New York Wall Street ended the week with a sturdy advance Friday as mild inflation data and improving retail sales created a brighter economic picture and strong quarterly earnings at General Electric Co. bolstered the gains. Nonetheless, the major indexes finished lower for the week.
Stocks rose after the Labor Department said its core consumer price index grew just 0.1 percent in September, a sign that higher prices have so far been limited to the volatile energy sector. Accounting for energy and food, which are excluded from core inflation, the CPI jumped 1.2 percent.
Investors also welcomed a turnaround in September retail sales that signaled consumers are still spending despite fears of a slumping economy. The market slipped after the University of Michigan said its consumer sentiment index declined for the fourth straight month, but the market regained its footing soon afterward.
Michael Strauss, chief economist at Commonfund, said that while the core CPI escaped the impact of soaring oil prices last month, that effect should soon work its way into prices elsewhere.
"The market probably did a reasonably good job anticipating this pickup in inflation," Strauss said. "Investors are relieved there wasn't more pressure on core inflation. Unfortunately, we're probably going to see that pressure in the upcoming months."
At the close of trading, the Dow Jones industrial average gained 70.75, or 0.69 percent, to 10,287.34.
Broader stock indicators also finished higher. The Standard & Poor's 500 index added 9.73, or 0.83 percent, to 1,186.57, and the Nasdaq composite index rose 17.61, or 0.86 percent, to 2,064.83.
For the week, the Dow lost 0.05 percent, the S&P 500 slid 0.78 percent and the Nasdaq dropped 1.22 percent.
"I think this market now is basically trying to stabilize," said Peter Cardillo, senior vice president and market analyst at S.W. Bach & Co. "Since the market's already discounted higher interest rates, higher inflation and murky fourth-quarter guidance, I think today's action is part of that stabilization.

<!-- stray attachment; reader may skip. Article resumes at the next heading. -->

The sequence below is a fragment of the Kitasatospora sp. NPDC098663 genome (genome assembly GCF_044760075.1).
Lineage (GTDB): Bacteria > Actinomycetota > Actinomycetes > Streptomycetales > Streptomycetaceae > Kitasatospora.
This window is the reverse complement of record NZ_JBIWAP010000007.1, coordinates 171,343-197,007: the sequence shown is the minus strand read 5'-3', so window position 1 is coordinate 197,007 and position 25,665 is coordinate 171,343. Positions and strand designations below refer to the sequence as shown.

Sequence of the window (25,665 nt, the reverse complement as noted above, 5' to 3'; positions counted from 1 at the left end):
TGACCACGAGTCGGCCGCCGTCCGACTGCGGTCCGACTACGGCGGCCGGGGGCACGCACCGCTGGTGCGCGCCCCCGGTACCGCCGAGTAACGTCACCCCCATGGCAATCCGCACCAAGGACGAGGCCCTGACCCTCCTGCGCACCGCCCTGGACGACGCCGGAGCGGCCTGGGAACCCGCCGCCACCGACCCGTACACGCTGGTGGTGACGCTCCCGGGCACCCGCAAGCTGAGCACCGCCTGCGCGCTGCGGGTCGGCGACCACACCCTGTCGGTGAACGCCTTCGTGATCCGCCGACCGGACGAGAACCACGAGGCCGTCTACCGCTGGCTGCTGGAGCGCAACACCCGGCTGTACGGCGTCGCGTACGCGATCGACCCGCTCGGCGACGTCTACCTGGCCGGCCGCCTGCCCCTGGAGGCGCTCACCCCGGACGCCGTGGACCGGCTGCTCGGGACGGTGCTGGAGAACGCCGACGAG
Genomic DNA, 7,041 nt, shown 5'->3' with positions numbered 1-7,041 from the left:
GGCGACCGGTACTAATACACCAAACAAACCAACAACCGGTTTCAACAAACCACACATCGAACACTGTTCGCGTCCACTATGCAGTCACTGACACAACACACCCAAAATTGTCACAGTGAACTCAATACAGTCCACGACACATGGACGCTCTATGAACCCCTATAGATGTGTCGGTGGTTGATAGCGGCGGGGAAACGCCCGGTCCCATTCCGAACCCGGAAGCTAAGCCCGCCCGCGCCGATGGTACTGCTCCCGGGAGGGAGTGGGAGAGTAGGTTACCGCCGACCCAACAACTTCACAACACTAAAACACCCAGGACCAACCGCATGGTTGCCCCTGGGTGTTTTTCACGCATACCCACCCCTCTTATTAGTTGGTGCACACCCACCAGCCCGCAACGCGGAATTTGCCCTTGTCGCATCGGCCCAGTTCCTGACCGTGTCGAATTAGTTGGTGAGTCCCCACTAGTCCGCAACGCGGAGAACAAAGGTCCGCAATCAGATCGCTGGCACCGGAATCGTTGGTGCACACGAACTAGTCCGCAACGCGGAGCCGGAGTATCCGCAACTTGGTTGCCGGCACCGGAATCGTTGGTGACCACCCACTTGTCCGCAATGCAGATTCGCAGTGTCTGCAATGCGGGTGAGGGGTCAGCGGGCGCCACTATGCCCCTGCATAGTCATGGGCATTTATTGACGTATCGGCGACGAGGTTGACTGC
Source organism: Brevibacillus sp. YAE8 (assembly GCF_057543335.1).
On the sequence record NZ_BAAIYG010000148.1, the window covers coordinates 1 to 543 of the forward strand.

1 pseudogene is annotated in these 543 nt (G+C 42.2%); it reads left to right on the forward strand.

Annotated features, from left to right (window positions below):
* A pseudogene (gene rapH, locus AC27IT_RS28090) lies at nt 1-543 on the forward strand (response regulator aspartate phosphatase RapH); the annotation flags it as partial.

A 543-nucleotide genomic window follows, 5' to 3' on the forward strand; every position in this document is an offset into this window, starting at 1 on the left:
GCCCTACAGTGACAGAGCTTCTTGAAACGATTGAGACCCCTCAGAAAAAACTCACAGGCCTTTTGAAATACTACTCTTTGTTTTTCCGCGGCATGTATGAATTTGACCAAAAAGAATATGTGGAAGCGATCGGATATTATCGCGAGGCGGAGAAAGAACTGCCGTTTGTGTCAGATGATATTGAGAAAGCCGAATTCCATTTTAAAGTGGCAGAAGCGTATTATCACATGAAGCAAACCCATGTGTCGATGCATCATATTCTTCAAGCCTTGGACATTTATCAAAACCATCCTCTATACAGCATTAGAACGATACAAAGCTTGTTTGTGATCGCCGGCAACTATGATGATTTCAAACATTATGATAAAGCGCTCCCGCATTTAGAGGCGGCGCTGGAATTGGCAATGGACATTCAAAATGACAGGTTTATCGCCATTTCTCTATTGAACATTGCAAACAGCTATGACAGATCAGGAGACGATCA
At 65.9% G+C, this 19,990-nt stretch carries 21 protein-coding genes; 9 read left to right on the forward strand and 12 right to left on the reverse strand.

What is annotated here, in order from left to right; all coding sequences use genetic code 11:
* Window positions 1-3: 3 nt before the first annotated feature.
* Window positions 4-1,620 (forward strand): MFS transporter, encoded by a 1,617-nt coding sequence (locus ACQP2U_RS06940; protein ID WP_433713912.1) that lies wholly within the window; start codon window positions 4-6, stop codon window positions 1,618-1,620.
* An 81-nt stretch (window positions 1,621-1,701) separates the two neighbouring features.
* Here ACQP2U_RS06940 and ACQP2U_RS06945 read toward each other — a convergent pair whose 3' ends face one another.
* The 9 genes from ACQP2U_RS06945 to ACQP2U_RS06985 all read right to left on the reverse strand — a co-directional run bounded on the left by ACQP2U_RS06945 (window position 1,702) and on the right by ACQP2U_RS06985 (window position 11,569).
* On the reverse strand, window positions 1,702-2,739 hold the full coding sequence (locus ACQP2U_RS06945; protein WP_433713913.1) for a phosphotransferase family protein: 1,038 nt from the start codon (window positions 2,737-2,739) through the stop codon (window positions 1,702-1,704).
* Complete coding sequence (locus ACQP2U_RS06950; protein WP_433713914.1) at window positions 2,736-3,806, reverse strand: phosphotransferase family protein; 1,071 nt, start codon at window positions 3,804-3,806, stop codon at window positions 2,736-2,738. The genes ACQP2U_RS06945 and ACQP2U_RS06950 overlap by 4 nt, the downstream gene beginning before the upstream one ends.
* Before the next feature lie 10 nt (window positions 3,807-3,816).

"Going forward, the market will probably begin to focus on economic activity rebounding in the first quarter," he said.
Friday's gains helped cushion another uneasy week on Wall Street as a spate of profit warnings renewed concerns that rising oil prices would whittle down corporate earnings. While some of those fears came undone on solid results from GE and aluminum producer Alcoa Inc., investors remained reserved ahead of next week, when third-quarter earnings reports will start to cascade in.
The Commerce Department said Friday that retail sales grew 0.2 percent in September after declining 1.9 percent the month before. But setting aside auto sales, which slumped after incentives boosted summertime demand, retail sales jumped 1.1 percent, compared with economists' prediction of 0.8 percent.
However, Friday's mostly positive economic data were muddled by a weaker reading of consumer confidence. Michigan's consumer sentiment index for October fell to 75.4 from 76.9 - below economists' target of 80 - as consumers braced for more impact from the recent storms.
Crude oil dipped amid indications of weak U.S. gasoline demand and reports that more Gulf Coast refineries are coming back on line after being shuttered because of hurricanes Katrina and Rita. A barrel of light crude slid 45 cents to $62.63 on the New York Mercantile Exchange.
GE said its quarterly profit grew 15 percent despite losses from the hurricanes, as earnings expanded at a double-digit rate across all of its businesses. Revenue was 9 percent higher while orders increased 11 percent, the company said. GE shares rose 32 cents to $34.34.
UnitedHealth Group Inc., one of the nation's biggest health insurers, posted a 21 percent jump in quarterly earnings and topped Wall Street estimates by a penny, citing improvements in each of its business segments. UnitedHealth added $2.22 to $56.42.
Medical device maker Boston Scientific Corp. fell 44 cents to $23.86 after reporting a $269 million third-quarter loss largely caused by a massive $600 million legal settlement, but also tied to falling sales of its heart stents. Even without one-time items, Boston Scientific's earnings missed Wall Street targets by 2 cents per share.
Commodities broker Refco Inc. faced more pressure after the company said it is closing down its broker-dealer unit, Refco Securities LLC. On Thursday, Refco froze customer accounts because of a cash shortage, but insisted the unit was mostly unaffected by an $545 million accounting scandal involving Chief Executive Phillip R. Bennett. Refco shares were trading at $7.90 Thursday before being halted by the New York Stock Exchange.